By Vicki Needham - 07/30/10 05:44 PM EDT
The bill requires 1,500 minimum flight hours for pilots, an increase from 250 flight hours. It also requires pilot training for adverse weather conditions, including icing and high-altitude operations.
The measure also requires the FAA to ensure pilots are trained on stall recovery and upset recovery, and that airlines provide remedial training to pilots who need it.
Sen. Byron Dorgan (D-N.D.), chairman of the Senate Commerce, Science and Transportation Subcommittee on Aviation Operations, Safety and Security, said today he’s disappointed that lawmakers haven't agreed on a comprehensive, long-term reauthorization.
"I’m disappointed a few narrow interests have prevented agreement on legislation that would have allowed us to invest in critical airport infrastructure, modernize our air traffic control system, and create tens of thousands of jobs in the process, among other important measures," Dorgan said. "We need to keep working on that and get it done. I remain confident that we will.”
Virginia Sens. Jim Webb (D) and Mark Warner (D) are opposed to adding any additional long-distance slots at the airport because of concerns that larger planes needed to fly coast-to-coast would create more noise.
Western lawmakers have pushed for expansion of the airport’s so-called perimeter rule of 1,250 miles. If eased, the airport could see for the first time nonstop flights to cities such as Los Angeles, San Francisco, Salt Lake City and Phoenix.
Dorgan said 16 slots would be switched to fly outside the perimeter and that the airlines won’t change the planes used for those routes.
“It’s fine to represent interests in your region but it’s not fine to block this bill,” Dorgan said.
Senate Commerce Chairman Jay Rockefeller (D-W.Va.) said the safety and pilot training improvements are "a big step forward in improving the safety of our skies."
"The families of the victims of Flight 3407 have my full support in demanding one level of safety among all air carriers — large and small," Rockefeller said in a statement. "I am disappointed that a few parochial concerns have stalled progress on a significant FAA package that will support thousands of jobs, strengthen airline safety, modernize America’s outdated air traffic control system with satellite-based navigation — which is sorely needed — and which will fundamentally transform aviation safety," Rockefeller said.
Lawmakers also are still in negotiations over whether to raise the passenger facility charge from $4.50 to $7. The House bill raises the fee, whereas the Senate bill holds it at the current level.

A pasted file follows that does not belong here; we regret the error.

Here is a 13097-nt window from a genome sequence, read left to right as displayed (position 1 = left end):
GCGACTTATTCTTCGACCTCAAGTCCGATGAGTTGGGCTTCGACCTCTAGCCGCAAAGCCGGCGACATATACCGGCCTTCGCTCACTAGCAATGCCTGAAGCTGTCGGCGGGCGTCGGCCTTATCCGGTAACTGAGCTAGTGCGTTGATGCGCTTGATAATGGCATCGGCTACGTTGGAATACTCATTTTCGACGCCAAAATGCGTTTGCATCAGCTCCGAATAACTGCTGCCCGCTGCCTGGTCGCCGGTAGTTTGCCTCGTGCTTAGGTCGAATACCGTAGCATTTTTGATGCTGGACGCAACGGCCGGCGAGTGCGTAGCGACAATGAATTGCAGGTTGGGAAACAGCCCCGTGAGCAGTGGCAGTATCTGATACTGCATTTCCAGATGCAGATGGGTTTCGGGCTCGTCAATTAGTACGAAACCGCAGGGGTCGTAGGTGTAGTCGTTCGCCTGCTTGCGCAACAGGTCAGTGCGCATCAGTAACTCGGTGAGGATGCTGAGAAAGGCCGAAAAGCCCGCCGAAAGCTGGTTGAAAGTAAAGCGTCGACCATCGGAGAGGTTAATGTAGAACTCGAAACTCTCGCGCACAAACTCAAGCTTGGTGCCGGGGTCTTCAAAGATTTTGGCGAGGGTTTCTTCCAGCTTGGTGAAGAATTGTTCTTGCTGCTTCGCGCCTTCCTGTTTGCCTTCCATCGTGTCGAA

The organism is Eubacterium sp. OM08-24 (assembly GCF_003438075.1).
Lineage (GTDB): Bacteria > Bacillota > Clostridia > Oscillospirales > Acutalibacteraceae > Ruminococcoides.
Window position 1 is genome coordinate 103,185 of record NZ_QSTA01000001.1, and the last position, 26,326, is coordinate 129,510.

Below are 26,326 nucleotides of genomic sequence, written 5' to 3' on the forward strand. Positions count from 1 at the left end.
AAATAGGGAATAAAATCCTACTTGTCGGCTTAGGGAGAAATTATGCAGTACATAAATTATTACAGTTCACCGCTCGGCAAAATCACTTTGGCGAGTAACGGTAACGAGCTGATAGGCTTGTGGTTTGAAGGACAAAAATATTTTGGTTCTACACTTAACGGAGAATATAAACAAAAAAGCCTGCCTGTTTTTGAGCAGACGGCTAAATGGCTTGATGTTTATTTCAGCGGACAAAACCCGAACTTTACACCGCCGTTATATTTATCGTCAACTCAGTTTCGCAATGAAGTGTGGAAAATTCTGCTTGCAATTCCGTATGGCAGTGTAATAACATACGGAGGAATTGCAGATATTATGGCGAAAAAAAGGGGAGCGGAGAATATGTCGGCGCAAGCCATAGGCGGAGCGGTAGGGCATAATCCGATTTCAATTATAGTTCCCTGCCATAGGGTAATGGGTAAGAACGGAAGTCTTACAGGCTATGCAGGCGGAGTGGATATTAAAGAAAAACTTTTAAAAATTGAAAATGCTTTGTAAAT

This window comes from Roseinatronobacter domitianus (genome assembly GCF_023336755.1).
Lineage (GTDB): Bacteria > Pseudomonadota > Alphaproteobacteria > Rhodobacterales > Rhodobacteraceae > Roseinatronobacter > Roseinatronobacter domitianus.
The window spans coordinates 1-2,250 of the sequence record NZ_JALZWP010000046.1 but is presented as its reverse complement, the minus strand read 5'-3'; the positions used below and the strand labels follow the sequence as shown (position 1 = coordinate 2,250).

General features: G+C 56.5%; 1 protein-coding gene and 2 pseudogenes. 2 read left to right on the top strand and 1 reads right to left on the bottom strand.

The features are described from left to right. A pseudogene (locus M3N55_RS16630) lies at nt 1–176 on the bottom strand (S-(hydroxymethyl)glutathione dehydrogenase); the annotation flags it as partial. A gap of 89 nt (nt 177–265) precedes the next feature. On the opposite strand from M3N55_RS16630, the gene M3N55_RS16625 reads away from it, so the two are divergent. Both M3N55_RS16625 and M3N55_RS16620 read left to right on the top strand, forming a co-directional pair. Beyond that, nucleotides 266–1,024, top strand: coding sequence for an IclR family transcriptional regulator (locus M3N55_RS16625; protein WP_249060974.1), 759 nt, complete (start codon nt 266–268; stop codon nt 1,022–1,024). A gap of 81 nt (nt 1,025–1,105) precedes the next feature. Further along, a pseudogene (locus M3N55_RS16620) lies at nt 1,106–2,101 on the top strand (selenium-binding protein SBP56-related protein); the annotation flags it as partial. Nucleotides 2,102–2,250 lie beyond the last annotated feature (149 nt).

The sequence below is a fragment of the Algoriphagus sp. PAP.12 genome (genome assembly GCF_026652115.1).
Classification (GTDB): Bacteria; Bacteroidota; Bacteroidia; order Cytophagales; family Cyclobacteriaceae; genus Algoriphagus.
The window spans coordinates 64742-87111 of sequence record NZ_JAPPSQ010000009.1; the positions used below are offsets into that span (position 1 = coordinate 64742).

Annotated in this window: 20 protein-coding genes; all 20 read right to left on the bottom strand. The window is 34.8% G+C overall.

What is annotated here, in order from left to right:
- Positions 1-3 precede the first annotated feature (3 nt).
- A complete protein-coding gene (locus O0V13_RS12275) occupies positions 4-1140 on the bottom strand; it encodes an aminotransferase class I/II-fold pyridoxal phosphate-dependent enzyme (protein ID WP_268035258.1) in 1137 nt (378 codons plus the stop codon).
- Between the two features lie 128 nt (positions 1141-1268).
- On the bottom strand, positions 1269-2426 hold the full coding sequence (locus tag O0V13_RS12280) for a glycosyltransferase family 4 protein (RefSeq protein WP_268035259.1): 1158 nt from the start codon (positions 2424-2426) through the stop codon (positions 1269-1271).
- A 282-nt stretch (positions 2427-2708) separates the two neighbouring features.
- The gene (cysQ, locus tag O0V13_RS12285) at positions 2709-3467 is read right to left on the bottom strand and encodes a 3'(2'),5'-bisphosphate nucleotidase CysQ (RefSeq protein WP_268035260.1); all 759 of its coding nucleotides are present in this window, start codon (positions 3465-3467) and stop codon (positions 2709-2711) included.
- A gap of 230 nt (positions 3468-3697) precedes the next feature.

A union issue with FedEx and UPS is still being worked out. The House's FAA bill shifts FedEx ground operations jurisdiction for labor relations from the Railway Labor Act to the National Labor Relations Act.
The change would put FedEx and UPS under the labor union same rules, allowing FedEx ground employees to organize locally. Under current law, FedEx organizes nationally. FedEx has called it a “bailout” for UPS.
"FedEx has long supported the important air safety legislation which Congress has now passed," said Maury Lane, director of communications for FedEx, in a statement today.
"We also support Congress' effort to pass a broad reauthorization bill, without extraneous labor provisions, after the summer recess."
The Senate passed a two-year, $34.5 billion measure in March, while the House passed a $70 billion bill that covers 2009-2012 last year.
Overall, the FAA bill calls for the air traffic control system to switch from World War II-era radar technology to a satellite-based system by 2014 at the busiest airports, and nationwide by 2020. The new system, known as NextGen, would cost the FAA about $22 billion through 2025, while airlines would spend about $20 billion to upgrade their airplanes' computer systems.
With the numbers of airline passengers growing, the new air-traffic system is expected in the long term to increase safety, save airlines money, reduce delays and cut down on pollution because pilots will be able to fly more direct routes.
The extension also:
• Creates a pilot records database to provide airlines with fast, electronic access to a pilot’s comprehensive record;
• Directs the FAA to update and implement new pilot flight and duty time rules within one year to more adequately track scientific research in the field of fatigue;
• Requires air carriers, within 90 days, to create fatigue risk management systems approved by FAA to proactively mitigate pilot fatigue;
• Requires a study on the effects of pilot commuting on fatigue and provides preliminary results to the FAA to be considered as part of the flight and duty time rule-making;
• Directs the FAA to develop and implement a plan to facilitate the establishment of an Aviation Safety Action Program and a Flight Operational Quality Assurance program by all commercial airlines and their unions;
• Mandates that Internet websites that sell airline tickets disclose to the purchaser on the first page of the website the air carrier that operates each segment of the flight.